The National Flood Insurance Program is set to expire on July 31 unless lawmakers take action, with homeowners urged to find coverage now to avoid being uninsured.
The government’s flood program is in dire need of an overhaul and funding. If Congress doesn’t choose to revamp or extend the program by midnight on July 31, it will expire and stop selling and renewing policies for millions of properties.
While lawmakers are currently discussing short-term extensions to prevent a lapse, homeowners are still urged to take action now to avoid being at risk. During hurricane season, the risk is especially high for Florida residents. A list of Florida insurers that also offer private flood insurance is available here.
Even homeowners who do not live in a flood zone are encouraged to purchase flood insurance, as 20 percent of claims are paid in ‘low-risk’ areas.
Policies with the federal program cover up to $250,000 in damage to the home’s structure and $100,000 for its contents. Generally, federal insurance does not cover living expenses, so having adequate homeowners insurance is essential.
There are ways homeowners can lower their premiums. Those who chose to elevate their homes, for example, could see a 60 percent discount. Other ways to bring down flood insurance costs are available here.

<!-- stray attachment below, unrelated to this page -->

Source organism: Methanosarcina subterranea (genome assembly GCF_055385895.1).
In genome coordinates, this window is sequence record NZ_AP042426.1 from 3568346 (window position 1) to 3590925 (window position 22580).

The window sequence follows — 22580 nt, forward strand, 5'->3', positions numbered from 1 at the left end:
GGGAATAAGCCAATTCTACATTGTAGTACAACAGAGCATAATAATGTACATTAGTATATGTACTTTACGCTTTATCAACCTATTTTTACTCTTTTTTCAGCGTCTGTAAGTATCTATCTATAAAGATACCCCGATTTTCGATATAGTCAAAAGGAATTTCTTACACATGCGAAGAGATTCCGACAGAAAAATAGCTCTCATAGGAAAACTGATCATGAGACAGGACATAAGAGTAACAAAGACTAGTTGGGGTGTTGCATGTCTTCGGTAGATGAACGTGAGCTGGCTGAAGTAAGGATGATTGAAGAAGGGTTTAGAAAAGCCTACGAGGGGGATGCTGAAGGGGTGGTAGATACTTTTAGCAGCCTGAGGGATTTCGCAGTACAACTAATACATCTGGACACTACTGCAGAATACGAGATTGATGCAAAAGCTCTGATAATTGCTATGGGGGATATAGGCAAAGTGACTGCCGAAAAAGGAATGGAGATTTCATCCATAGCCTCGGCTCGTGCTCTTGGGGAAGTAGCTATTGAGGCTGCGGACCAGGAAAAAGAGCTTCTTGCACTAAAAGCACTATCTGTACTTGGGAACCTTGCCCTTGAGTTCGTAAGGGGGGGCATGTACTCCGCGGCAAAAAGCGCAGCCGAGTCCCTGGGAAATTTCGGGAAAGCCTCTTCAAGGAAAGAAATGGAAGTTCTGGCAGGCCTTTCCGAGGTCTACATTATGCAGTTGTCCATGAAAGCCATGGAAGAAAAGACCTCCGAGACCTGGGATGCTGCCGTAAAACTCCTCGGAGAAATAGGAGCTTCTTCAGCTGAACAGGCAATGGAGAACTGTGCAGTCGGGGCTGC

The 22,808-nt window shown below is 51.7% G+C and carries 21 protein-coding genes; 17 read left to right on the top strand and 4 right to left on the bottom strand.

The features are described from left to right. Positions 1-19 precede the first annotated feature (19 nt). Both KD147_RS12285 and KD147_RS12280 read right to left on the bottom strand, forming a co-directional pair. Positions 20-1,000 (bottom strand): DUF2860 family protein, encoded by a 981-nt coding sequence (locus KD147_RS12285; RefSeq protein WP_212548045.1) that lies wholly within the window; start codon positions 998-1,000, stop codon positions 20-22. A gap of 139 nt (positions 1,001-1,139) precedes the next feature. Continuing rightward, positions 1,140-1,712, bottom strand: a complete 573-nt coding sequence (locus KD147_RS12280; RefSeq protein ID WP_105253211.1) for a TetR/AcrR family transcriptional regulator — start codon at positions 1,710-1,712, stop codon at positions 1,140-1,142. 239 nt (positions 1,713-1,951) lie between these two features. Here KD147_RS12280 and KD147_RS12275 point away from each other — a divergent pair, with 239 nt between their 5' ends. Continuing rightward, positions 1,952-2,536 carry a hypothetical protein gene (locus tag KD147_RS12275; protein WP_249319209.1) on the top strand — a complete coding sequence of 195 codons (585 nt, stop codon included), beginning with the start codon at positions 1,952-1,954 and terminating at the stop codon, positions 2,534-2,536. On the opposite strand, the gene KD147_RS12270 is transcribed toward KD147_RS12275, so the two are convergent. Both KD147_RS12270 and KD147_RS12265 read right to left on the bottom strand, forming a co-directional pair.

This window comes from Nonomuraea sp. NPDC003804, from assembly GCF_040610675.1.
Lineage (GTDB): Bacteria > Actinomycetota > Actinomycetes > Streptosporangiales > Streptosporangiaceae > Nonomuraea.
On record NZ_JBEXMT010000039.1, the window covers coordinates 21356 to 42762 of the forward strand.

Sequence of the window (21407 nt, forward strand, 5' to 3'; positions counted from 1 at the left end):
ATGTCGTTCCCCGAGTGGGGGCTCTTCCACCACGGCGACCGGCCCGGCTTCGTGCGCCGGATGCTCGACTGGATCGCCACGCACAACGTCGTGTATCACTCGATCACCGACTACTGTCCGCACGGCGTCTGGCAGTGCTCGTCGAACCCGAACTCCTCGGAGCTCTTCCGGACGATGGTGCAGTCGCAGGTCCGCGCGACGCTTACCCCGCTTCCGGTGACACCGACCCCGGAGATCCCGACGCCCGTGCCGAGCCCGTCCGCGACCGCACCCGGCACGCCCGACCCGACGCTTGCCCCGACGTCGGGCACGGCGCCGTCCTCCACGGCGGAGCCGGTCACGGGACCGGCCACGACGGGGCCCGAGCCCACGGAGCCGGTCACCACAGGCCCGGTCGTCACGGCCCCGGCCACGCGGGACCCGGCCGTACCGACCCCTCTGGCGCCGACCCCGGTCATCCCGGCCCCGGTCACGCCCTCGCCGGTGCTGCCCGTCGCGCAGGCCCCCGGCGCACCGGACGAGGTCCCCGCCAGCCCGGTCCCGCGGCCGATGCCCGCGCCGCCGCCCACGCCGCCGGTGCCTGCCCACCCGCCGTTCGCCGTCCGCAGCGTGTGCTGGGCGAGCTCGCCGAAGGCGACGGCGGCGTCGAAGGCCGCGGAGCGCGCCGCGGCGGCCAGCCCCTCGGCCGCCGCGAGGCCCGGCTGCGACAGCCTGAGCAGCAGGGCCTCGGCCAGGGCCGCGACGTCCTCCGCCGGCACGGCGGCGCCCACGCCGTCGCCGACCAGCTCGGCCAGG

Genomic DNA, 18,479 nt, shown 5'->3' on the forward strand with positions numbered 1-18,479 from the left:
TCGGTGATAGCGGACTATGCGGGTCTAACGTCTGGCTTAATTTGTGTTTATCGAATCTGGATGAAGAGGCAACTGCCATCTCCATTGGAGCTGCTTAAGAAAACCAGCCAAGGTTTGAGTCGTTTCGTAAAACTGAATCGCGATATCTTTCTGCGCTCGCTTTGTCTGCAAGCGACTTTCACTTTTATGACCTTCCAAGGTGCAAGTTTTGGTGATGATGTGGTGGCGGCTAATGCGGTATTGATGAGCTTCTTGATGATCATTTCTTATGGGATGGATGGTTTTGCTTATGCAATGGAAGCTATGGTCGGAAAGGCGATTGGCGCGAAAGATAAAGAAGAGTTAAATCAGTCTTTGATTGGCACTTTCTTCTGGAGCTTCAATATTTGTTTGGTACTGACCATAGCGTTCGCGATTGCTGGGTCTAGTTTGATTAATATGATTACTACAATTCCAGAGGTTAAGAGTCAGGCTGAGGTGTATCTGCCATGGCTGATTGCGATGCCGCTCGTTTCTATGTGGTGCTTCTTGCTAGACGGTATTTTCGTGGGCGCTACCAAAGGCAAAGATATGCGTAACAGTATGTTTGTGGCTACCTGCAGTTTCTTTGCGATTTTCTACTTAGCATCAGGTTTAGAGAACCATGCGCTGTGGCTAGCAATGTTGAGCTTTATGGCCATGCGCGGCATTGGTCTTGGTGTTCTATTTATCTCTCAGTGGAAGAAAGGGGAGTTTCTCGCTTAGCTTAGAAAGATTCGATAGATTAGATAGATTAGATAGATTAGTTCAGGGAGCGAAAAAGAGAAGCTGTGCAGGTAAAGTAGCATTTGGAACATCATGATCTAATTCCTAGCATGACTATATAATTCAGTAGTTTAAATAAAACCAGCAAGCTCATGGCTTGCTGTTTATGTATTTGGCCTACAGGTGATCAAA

According to FEMA, a lapse of the program is unlikely.
“Congress must periodically renew the NFIP’s statutory authority to operate. On March 23, 2018, the President signed legislation passed by Congress that extends the National Flood Insurance Program’s (NFIP’s) authorization to July 31, 2018,” FEMA said in a statement on its website.
“FEMA and Congress have never failed to honor the flood insurance contracts in place with NFIP policyholders. In the unlikely event the NFIP’s authorization lapses, FEMA would still have authority to ensure the payment of valid claims with available funds.
“However, FEMA would stop selling and renewing policies for millions of properties in communities across the nation. Nationwide, the National Association of Realtors estimates that a lapse might impact approximately 40,000 home sale closings per month.”
FEMA added that a reauthorization is an opportunity for Congress to take “bold steps” to reduce the complexity of the program while transitioning it to a sounder financial framework.
“The level of damage from the 2017 hurricanes makes it abundantly clear that FEMA needs a holistic plan to ready the nation for managing the cost of catastrophic flooding under the NFIP,” the statement said.